I see it time and time again — businesses put all of their eggs into 1 or 2 customers, neglecting the fact that they can count their revenue sources on one hand.
Usually companies don’t even notice the mistake they are making, but smart money puts its dollars behind diversity. As a leading lender to the online digital media community, we have the opportunity to hear the intricate details of several businesses a day. Our job requires that we ask about financials, credit history, and most importantly customer strength. The biggest red flag (and the one I encounter most often) is hearing that a company’s revenue comes from a limited amount of partners or customers.
A small sampling of customers signals weakness. It signals vulnerability. It signals a business that will have trouble getting funding of any kind. Why? Because what happens when one of your biggest revenue sources decides not to pay or to go with a different vendor? You’re stuck empty-handed, without thousands and possibly even millions in revenue that is critical to you operating your business.
Here is a good example:
Three weeks ago we received a call from an executive at an interactive agency who spent 30 minutes begging to have us increase his company’s concentration exposure to one of the major ad networks.
He insisted the ad network partner would make good on their payment. He told stories of a staff member who had a cousin at the company, a giant kick-off dinner the two companies shared the week prior, and unending praise of the great relationship the two CEO’s shared. Over and over, he told me that there was ‘absolutely no way the company would not pay the invoice.’
We said no. Concentration issues can be fatal to a business and they are clear warning signs to both lenders and investors. If a client does 50% of their business with one company and that company decides not to pay, they’re left with only half of the revenue they were expecting. However, if that client were to have done 10% of their business with that same company, they would have only lost out on 10% and can use other accounts to make up for the loss. It’s simple math. Less dependence on a couple big accounts and more focus on multiple sources of income (even if this means smaller accounts) will be far more beneficial to your business in the long-run.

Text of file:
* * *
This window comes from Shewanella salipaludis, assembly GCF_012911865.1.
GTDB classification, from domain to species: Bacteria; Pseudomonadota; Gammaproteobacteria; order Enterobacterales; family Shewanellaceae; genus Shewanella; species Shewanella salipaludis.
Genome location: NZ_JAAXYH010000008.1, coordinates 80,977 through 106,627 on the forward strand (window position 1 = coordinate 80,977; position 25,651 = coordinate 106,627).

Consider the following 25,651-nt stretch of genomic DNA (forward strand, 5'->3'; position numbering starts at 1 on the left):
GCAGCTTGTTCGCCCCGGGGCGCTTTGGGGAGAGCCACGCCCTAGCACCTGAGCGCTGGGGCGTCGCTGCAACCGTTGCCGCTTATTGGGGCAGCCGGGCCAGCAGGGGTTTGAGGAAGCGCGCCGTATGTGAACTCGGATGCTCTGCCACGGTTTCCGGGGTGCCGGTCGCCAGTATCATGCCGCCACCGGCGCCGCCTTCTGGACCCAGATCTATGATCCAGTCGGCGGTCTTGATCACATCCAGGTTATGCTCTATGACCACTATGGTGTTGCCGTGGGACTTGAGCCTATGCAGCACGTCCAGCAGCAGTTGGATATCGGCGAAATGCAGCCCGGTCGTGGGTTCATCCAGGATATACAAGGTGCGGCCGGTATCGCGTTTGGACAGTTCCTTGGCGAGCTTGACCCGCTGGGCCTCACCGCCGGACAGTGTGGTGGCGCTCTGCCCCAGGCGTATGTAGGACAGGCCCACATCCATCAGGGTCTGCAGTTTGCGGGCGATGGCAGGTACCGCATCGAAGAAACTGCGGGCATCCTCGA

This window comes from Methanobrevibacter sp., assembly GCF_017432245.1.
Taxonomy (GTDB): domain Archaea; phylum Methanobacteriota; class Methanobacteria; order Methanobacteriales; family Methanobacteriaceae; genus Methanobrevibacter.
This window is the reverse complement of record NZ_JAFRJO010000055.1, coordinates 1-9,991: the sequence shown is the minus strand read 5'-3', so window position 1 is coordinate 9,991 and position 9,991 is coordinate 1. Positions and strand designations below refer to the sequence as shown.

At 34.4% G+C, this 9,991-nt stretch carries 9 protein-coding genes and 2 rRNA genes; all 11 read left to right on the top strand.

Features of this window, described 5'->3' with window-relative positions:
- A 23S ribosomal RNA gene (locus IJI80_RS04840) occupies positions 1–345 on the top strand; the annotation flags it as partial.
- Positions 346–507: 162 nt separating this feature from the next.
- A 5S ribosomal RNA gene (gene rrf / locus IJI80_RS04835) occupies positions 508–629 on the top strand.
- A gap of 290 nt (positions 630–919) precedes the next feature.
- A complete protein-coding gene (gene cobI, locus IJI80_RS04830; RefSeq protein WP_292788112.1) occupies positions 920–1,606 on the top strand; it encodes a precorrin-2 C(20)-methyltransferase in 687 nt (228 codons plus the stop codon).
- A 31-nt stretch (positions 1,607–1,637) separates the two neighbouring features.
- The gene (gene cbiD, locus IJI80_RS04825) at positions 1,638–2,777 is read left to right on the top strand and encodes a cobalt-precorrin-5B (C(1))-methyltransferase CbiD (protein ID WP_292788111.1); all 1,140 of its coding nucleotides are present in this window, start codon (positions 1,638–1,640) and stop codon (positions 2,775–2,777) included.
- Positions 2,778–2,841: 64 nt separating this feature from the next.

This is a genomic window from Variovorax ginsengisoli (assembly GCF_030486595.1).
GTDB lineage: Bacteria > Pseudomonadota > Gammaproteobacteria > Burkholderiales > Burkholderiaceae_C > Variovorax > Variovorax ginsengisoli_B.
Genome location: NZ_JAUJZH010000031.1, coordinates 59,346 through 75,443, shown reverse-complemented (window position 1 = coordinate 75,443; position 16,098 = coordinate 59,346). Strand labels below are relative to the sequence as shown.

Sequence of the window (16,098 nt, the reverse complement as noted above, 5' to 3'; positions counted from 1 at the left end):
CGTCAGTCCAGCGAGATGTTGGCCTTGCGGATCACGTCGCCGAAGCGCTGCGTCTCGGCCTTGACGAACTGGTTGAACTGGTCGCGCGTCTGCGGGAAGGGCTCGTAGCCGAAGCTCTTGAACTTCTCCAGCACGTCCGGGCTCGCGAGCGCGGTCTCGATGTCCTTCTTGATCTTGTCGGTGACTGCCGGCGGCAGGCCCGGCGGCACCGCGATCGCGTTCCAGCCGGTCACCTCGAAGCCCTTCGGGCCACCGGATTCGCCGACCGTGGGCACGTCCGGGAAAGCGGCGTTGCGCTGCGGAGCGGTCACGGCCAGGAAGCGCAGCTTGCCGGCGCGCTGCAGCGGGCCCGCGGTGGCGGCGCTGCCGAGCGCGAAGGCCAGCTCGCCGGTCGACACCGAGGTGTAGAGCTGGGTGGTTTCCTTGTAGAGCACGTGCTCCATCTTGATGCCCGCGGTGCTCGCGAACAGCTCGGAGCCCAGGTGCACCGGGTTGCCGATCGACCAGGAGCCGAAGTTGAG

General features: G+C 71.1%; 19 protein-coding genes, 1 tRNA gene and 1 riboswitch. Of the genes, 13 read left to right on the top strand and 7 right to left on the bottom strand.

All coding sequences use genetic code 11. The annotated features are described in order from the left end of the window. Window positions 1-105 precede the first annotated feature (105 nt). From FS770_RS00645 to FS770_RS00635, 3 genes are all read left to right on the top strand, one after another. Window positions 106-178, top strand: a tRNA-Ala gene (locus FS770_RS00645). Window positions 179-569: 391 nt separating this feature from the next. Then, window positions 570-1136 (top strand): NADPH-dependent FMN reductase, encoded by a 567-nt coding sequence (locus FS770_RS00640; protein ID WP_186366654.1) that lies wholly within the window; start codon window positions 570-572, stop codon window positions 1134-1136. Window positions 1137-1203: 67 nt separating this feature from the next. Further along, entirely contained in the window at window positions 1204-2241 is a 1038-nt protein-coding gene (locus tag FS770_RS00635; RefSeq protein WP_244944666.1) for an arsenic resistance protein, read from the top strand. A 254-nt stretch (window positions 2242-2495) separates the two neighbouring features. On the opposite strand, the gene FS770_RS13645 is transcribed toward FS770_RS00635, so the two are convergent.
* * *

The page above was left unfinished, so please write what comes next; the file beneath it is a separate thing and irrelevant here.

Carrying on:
Like clockwork, three days later this company received notice the ad network was not going to pay. A single phone call resulted in the loss of almost 7 figures in revenue.
This story is by no means unique, it happens every day. No matter how many connections or ‘signs’ lead you to feel comfortable regarding your relationship with a certain business client, there is simply too much risk in concentrating your business on a handful customers. Heed the wise advice of the investing sages: Diversify your portfolio. This holds true for your customer base just as it does your investments. When betting on your customers, always put your money on both quality AND quantity. A diverse group of strong business partners will allow your business to grow and flourish the right way and it will show lenders and investors that you understand what it takes to build a solid foundation.